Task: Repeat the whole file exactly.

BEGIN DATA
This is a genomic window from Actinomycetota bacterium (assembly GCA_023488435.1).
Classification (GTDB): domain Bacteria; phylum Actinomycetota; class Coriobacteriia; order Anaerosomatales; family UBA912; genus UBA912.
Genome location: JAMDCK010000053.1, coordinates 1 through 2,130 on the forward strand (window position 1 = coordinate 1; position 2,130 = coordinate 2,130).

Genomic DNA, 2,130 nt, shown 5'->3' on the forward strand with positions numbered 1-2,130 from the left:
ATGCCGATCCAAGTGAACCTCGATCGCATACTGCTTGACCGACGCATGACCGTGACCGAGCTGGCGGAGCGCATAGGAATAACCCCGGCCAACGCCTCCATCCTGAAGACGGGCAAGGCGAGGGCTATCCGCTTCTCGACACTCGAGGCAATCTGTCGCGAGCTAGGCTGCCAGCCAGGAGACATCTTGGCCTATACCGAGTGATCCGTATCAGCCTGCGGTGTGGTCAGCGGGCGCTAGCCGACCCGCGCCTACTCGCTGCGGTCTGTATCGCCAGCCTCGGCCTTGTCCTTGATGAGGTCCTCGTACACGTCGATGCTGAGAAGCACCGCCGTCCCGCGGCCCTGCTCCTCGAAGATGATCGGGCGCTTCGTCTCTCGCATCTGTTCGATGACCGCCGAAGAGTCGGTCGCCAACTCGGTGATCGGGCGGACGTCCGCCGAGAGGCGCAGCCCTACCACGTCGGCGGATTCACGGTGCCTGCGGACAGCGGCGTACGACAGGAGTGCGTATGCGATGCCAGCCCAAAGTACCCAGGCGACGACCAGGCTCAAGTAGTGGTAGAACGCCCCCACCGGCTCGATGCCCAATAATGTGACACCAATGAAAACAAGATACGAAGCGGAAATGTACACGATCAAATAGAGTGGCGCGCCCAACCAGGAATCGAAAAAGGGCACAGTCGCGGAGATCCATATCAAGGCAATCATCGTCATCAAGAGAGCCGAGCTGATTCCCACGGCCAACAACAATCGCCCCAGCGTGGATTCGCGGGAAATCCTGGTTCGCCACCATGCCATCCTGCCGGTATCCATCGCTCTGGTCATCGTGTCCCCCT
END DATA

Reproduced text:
This is a genomic window from Actinomycetota bacterium (assembly GCA_023488435.1).
Classification (GTDB): domain Bacteria; phylum Actinomycetota; class Coriobacteriia; order Anaerosomatales; family UBA912; genus UBA912.
Genome location: JAMDCK010000053.1, coordinates 1 through 2,130 on the forward strand (window position 1 = coordinate 1; position 2,130 = coordinate 2,130).

Genomic DNA, 2,130 nt, shown 5'->3' on the forward strand with positions numbered 1-2,130 from the left:
ATGCCGATCCAAGTGAACCTCGATCGCATACTGCTTGACCGACGCATGACCGTGACCGAGCTGGCGGAGCGCATAGGAATAACCCCGGCCAACGCCTCCATCCTGAAGACGGGCAAGGCGAGGGCTATCCGCTTCTCGACACTCGAGGCAATCTGTCGCGAGCTAGGCTGCCAGCCAGGAGACATCTTGGCCTATACCGAGTGATCCGTATCAGCCTGCGGTGTGGTCAGCGGGCGCTAGCCGACCCGCGCCTACTCGCTGCGGTCTGTATCGCCAGCCTCGGCCTTGTCCTTGATGAGGTCCTCGTACACGTCGATGCTGAGAAGCACCGCCGTCCCGCGGCCCTGCTCCTCGAAGATGATCGGGCGCTTCGTCTCTCGCATCTGTTCGATGACCGCCGAAGAGTCGGTCGCCAACTCGGTGATCGGGCGGACGTCCGCCGAGAGGCGCAGCCCTACCACGTCGGCGGATTCACGGTGCCTGCGGACAGCGGCGTACGACAGGAGTGCGTATGCGATGCCAGCCCAAAGTACCCAGGCGACGACCAGGCTCAAGTAGTGGTAGAACGCCCCCACCGGCTCGATGCCCAATAATGTGACACCAATGAAAACAAGATACGAAGCGGAAATGTACACGATCAAATAGAGTGGCGCGCCCAACCAGGAATCGAAAAAGGGCACAGTCGCGGAGATCCATATCAAGGCAATCATCGTCATCAAGAGAGCCGAGCTGATTCCCACGGCCAACAACAATCGCCCCAGCGTGGATTCGCGGGAAATCCTGGTTCGCCACCATGCCATCCTGCCGGTATCCATCGCTCTGGTCATCGTGTCCCCCT